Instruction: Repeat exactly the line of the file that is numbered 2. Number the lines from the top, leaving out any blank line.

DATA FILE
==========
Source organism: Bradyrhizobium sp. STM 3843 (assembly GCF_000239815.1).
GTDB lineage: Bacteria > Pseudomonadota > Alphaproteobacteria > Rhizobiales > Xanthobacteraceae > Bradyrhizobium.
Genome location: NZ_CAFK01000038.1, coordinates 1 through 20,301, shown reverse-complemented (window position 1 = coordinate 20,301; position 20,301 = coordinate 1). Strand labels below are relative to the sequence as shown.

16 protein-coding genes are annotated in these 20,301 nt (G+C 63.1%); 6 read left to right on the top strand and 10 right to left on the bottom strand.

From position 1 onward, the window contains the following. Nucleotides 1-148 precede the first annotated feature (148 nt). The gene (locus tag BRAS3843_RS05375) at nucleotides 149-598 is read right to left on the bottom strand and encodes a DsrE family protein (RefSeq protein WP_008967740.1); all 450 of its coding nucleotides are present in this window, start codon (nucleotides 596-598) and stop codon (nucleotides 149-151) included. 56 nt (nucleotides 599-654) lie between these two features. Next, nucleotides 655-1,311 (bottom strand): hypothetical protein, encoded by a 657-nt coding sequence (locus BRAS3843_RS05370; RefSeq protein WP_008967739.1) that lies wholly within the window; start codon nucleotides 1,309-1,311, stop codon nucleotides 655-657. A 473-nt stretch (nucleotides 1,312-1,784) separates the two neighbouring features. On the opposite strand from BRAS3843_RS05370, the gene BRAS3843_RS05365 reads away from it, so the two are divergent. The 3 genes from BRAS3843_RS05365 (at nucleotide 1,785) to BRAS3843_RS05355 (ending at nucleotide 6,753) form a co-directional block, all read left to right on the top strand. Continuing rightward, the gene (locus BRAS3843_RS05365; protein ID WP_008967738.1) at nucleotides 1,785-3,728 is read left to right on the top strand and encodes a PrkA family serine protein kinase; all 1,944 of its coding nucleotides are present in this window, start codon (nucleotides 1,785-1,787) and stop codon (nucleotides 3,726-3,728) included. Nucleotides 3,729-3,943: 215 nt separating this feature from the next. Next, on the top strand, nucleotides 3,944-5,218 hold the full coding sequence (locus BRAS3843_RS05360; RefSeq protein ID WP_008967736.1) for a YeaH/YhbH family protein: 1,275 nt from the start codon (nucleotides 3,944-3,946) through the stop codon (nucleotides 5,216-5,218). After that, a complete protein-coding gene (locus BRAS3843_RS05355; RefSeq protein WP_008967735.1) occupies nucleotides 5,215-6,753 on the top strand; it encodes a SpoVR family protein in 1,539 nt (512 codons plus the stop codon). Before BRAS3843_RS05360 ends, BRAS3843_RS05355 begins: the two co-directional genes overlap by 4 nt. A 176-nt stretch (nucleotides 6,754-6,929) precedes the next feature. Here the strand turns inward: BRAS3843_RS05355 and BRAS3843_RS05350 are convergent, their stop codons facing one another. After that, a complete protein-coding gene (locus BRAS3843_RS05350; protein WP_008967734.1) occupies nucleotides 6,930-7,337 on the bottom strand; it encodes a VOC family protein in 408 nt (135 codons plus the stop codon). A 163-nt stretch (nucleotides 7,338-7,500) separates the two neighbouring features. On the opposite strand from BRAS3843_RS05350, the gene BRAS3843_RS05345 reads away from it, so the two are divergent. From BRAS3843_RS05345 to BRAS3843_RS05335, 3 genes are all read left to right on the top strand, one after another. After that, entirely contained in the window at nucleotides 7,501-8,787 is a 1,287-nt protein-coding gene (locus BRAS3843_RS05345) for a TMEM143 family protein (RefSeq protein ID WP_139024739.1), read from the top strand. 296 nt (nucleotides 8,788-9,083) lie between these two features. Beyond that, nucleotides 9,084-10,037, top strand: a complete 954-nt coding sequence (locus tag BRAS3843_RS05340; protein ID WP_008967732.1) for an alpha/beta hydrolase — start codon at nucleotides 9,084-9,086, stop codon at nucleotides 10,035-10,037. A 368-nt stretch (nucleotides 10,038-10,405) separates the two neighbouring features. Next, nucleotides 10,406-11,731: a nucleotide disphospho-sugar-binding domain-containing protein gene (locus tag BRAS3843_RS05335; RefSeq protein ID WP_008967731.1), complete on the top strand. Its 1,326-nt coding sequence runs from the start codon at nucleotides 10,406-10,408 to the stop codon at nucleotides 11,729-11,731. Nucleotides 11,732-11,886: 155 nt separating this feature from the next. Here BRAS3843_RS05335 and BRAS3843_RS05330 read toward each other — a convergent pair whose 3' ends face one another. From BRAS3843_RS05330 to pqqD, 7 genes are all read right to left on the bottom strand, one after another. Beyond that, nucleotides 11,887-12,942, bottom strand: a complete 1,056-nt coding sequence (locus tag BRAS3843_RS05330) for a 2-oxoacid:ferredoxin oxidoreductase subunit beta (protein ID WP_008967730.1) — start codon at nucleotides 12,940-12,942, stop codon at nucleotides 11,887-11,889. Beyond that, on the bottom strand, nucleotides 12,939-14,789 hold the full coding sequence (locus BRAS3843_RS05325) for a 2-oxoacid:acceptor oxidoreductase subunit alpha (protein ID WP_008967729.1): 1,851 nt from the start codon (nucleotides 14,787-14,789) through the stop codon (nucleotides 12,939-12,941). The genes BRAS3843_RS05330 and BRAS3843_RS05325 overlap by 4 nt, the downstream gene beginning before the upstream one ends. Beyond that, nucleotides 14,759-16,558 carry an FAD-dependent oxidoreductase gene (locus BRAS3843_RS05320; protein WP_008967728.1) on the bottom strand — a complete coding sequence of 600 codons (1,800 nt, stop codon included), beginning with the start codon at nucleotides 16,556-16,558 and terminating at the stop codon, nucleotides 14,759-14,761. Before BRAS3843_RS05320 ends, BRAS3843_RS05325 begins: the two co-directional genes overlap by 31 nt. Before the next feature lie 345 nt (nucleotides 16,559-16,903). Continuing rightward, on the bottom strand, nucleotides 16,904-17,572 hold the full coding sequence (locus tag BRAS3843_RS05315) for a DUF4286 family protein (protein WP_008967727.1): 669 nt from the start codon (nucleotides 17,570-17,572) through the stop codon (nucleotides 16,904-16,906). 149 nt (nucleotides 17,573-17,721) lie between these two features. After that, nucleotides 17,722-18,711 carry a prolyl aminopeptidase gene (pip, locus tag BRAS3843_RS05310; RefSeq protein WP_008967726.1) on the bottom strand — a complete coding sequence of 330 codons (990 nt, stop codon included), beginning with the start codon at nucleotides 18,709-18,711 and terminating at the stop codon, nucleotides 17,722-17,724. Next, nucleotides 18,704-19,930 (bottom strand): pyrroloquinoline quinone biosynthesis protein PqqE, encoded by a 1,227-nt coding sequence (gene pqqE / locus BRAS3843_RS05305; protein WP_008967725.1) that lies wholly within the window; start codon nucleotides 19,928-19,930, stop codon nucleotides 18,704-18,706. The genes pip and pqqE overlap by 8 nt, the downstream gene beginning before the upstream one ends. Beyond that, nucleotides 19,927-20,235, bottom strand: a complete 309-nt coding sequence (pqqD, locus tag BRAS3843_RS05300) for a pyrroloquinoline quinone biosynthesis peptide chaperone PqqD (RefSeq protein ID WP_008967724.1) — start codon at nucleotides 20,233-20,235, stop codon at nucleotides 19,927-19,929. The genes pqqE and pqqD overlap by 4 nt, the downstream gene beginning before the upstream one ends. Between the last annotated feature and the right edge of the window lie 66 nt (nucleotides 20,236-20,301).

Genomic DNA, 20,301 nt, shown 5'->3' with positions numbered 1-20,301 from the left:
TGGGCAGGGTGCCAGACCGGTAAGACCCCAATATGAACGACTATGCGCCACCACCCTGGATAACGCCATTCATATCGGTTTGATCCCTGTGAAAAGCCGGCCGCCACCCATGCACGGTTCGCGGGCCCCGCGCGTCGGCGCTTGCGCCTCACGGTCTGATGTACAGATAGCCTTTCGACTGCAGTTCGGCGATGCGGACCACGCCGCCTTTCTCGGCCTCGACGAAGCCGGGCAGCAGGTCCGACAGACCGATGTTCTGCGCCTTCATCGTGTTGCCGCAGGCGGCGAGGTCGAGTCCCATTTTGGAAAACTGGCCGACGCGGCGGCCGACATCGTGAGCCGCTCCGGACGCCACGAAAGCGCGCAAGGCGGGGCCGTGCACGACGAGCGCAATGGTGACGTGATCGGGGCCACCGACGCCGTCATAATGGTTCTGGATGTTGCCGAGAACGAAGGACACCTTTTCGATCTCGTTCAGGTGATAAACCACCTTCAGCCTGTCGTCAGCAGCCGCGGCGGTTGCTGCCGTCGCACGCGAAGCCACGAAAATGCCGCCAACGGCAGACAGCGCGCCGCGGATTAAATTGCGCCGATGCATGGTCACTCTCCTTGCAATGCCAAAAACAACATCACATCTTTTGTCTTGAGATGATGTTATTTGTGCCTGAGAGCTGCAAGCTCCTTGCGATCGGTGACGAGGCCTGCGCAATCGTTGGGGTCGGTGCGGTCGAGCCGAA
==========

GTDB lineage: Bacteria > Pseudomonadota > Alphaproteobacteria > Rhizobiales > Xanthobacteraceae > Bradyrhizobium.